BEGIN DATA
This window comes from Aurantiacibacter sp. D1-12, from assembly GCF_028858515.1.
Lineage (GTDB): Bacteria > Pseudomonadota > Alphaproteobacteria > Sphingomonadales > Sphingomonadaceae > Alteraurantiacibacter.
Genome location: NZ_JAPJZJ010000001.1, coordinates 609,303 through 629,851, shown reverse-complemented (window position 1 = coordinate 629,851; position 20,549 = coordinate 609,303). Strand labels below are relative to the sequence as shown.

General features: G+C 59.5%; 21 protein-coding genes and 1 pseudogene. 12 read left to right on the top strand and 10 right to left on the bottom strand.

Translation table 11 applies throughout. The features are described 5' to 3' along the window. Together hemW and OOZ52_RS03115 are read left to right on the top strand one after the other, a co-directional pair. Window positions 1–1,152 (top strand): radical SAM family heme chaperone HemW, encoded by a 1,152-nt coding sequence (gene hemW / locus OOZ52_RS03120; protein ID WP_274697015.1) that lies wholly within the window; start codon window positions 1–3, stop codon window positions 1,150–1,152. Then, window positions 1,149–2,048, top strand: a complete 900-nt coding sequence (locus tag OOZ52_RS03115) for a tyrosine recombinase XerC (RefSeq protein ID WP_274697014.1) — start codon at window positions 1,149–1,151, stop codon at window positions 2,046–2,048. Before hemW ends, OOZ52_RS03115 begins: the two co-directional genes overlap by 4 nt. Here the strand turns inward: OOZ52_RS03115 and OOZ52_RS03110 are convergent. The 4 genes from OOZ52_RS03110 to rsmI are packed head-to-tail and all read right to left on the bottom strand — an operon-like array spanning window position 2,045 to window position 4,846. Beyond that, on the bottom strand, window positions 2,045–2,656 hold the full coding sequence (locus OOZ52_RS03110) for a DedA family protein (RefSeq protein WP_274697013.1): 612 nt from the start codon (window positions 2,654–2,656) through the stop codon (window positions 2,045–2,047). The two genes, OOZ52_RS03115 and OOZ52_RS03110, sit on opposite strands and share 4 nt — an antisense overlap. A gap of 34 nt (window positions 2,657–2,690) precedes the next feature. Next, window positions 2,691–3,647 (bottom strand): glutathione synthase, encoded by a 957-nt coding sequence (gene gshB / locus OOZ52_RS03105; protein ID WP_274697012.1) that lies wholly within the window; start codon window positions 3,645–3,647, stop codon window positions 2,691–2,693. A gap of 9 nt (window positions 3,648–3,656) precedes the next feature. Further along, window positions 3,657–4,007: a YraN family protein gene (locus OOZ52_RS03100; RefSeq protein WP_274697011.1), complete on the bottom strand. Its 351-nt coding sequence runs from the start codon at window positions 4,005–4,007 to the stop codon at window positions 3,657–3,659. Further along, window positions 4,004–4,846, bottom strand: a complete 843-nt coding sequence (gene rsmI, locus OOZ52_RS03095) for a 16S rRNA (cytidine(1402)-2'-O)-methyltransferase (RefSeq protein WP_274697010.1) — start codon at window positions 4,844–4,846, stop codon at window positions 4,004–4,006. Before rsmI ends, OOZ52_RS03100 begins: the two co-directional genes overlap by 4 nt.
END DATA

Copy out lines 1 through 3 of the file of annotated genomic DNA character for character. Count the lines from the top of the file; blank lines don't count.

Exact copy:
This window comes from Aurantiacibacter sp. D1-12, from assembly GCF_028858515.1.
Lineage (GTDB): Bacteria > Pseudomonadota > Alphaproteobacteria > Sphingomonadales > Sphingomonadaceae > Alteraurantiacibacter.
Genome location: NZ_JAPJZJ010000001.1, coordinates 609,303 through 629,851, shown reverse-complemented (window position 1 = coordinate 629,851; position 20,549 = coordinate 609,303). Strand labels below are relative to the sequence as shown.